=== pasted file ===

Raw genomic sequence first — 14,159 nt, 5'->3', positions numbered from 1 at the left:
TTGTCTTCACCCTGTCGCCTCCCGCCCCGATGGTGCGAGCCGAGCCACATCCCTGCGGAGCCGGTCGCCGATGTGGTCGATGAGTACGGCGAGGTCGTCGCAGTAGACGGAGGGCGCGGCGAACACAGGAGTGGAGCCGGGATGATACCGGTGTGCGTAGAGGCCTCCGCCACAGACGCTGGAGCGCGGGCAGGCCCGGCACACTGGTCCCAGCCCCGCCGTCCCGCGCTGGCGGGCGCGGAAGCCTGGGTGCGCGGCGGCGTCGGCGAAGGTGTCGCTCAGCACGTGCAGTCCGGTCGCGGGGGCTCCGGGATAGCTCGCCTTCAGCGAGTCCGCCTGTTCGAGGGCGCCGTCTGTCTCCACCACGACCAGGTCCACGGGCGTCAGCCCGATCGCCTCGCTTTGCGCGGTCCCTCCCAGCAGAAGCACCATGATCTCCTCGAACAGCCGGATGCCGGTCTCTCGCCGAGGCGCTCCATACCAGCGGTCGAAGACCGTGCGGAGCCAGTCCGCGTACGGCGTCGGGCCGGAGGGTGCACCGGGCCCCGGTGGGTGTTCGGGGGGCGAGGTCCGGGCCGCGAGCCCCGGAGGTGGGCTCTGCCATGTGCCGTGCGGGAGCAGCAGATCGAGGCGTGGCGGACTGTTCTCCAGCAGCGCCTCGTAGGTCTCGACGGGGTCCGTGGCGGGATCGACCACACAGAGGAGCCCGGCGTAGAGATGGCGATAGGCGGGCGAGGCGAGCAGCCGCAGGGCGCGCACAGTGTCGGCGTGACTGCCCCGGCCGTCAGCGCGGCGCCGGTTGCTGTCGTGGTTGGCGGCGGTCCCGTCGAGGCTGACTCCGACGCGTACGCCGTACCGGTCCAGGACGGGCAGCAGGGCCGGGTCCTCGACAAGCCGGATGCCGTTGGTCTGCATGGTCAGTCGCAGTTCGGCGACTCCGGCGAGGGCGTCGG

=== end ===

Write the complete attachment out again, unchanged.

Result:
Raw genomic sequence first — 14,159 nt, 5'->3', positions numbered from 1 at the left:
TTGTCTTCACCCTGTCGCCTCCCGCCCCGATGGTGCGAGCCGAGCCACATCCCTGCGGAGCCGGTCGCCGATGTGGTCGATGAGTACGGCGAGGTCGTCGCAGTAGACGGAGGGCGCGGCGAACACAGGAGTGGAGCCGGGATGATACCGGTGTGCGTAGAGGCCTCCGCCACAGACGCTGGAGCGCGGGCAGGCCCGGCACACTGGTCCCAGCCCCGCCGTCCCGCGCTGGCGGGCGCGGAAGCCTGGGTGCGCGGCGGCGTCGGCGAAGGTGTCGCTCAGCACGTGCAGTCCGGTCGCGGGGGCTCCGGGATAGCTCGCCTTCAGCGAGTCCGCCTGTTCGAGGGCGCCGTCTGTCTCCACCACGACCAGGTCCACGGGCGTCAGCCCGATCGCCTCGCTTTGCGCGGTCCCTCCCAGCAGAAGCACCATGATCTCCTCGAACAGCCGGATGCCGGTCTCTCGCCGAGGCGCTCCATACCAGCGGTCGAAGACCGTGCGGAGCCAGTCCGCGTACGGCGTCGGGCCGGAGGGTGCACCGGGCCCCGGTGGGTGTTCGGGGGGCGAGGTCCGGGCCGCGAGCCCCGGAGGTGGGCTCTGCCATGTGCCGTGCGGGAGCAGCAGATCGAGGCGTGGCGGACTGTTCTCCAGCAGCGCCTCGTAGGTCTCGACGGGGTCCGTGGCGGGATCGACCACACAGAGGAGCCCGGCGTAGAGATGGCGATAGGCGGGCGAGGCGAGCAGCCGCAGGGCGCGCACAGTGTCGGCGTGACTGCCCCGGCCGTCAGCGCGGCGCCGGTTGCTGTCGTGGTTGGCGGCGGTCCCGTCGAGGCTGACTCCGACGCGTACGCCGTACCGGTCCAGGACGGGCAGCAGGGCCGGGTCCTCGACAAGCCGGATGCCGTTGGTCTGCATGGTCAGTCGCAGTTCGGCGACTCCGGCGAGGGCGTCGG